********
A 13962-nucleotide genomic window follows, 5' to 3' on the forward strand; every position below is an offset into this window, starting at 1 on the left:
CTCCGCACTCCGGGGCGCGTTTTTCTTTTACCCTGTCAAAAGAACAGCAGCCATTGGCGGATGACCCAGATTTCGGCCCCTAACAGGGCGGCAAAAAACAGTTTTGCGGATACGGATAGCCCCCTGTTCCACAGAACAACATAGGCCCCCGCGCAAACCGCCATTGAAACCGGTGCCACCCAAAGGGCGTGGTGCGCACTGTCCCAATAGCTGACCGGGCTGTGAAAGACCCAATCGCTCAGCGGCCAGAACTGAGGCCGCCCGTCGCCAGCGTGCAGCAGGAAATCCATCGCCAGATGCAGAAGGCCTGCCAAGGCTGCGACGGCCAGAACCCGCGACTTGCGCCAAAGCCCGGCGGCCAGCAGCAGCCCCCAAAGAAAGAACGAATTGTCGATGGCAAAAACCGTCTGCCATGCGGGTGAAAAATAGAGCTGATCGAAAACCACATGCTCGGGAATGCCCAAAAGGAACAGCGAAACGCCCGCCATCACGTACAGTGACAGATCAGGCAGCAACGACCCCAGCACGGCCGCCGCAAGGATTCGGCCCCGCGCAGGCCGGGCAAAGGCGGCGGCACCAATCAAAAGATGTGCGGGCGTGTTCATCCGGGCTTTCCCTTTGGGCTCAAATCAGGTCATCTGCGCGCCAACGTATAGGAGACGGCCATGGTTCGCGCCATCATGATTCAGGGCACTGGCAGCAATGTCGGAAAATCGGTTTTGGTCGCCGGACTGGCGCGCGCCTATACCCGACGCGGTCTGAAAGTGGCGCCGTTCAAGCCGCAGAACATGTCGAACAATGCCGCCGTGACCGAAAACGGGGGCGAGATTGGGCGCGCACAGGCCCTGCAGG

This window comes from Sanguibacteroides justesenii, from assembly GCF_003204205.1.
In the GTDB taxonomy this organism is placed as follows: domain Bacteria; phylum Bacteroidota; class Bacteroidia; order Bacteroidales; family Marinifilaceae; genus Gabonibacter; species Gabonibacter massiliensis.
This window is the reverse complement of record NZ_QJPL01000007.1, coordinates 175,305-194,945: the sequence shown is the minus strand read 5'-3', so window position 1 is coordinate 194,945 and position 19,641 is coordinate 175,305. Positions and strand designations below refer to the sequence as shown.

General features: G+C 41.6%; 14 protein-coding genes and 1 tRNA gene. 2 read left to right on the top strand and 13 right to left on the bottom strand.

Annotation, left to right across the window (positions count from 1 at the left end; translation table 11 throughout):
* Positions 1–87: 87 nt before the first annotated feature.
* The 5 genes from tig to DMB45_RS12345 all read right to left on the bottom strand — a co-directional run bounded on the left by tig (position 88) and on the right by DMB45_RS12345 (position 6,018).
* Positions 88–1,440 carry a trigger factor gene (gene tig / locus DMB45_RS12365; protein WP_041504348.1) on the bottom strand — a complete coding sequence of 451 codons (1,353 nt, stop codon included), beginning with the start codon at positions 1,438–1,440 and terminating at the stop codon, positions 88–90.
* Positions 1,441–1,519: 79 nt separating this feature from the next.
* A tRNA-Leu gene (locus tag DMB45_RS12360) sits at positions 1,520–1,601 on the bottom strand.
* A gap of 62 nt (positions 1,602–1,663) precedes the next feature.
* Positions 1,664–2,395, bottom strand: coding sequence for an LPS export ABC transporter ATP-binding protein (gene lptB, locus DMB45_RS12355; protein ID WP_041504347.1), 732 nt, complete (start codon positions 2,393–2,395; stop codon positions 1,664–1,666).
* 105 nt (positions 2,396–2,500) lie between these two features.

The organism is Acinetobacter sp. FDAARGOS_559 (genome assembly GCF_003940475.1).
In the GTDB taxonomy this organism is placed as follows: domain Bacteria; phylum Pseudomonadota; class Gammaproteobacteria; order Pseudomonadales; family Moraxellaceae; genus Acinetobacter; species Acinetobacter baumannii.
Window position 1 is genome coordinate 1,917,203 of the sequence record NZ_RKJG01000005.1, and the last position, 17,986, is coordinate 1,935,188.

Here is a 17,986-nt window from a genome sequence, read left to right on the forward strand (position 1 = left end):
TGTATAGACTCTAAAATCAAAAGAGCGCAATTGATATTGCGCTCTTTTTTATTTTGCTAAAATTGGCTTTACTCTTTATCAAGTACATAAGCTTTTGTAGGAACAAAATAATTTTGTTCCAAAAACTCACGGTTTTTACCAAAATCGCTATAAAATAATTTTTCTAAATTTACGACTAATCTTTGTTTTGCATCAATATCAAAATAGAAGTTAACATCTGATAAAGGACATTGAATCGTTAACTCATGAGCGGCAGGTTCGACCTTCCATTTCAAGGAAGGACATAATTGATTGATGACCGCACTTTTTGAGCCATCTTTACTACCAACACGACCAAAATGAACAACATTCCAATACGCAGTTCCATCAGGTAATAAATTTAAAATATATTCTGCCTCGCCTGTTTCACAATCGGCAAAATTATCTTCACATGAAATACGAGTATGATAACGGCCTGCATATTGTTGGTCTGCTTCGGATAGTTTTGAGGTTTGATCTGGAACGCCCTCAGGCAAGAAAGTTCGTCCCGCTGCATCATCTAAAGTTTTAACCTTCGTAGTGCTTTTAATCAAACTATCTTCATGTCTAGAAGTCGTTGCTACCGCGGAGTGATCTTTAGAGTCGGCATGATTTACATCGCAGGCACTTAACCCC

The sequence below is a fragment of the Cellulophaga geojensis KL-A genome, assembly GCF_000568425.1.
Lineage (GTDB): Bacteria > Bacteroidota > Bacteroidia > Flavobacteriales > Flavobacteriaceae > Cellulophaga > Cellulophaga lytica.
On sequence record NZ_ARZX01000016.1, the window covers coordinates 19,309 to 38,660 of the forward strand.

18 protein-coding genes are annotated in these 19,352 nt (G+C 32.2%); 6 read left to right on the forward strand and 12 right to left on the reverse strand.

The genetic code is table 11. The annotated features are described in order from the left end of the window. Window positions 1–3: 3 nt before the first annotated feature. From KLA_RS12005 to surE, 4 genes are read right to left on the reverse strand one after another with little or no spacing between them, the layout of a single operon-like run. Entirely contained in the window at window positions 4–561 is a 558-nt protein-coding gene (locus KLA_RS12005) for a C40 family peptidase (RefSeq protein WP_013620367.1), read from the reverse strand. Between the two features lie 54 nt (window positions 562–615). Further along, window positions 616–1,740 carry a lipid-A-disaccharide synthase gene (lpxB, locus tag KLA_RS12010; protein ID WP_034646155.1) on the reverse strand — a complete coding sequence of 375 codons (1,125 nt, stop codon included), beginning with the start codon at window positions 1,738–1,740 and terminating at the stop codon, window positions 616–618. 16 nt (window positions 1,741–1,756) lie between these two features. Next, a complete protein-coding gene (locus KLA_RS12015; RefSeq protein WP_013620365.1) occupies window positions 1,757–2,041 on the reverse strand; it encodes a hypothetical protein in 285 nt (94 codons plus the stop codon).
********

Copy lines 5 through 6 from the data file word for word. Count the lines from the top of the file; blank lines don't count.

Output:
This window is the reverse complement of record NZ_QJPL01000007.1, coordinates 175,305-194,945: the sequence shown is the minus strand read 5'-3', so window position 1 is coordinate 194,945 and position 19,641 is coordinate 175,305. Positions and strand designations below refer to the sequence as shown.

General features: G+C 41.6%; 14 protein-coding genes and 1 tRNA gene. 2 read left to right on the top strand and 13 right to left on the bottom strand.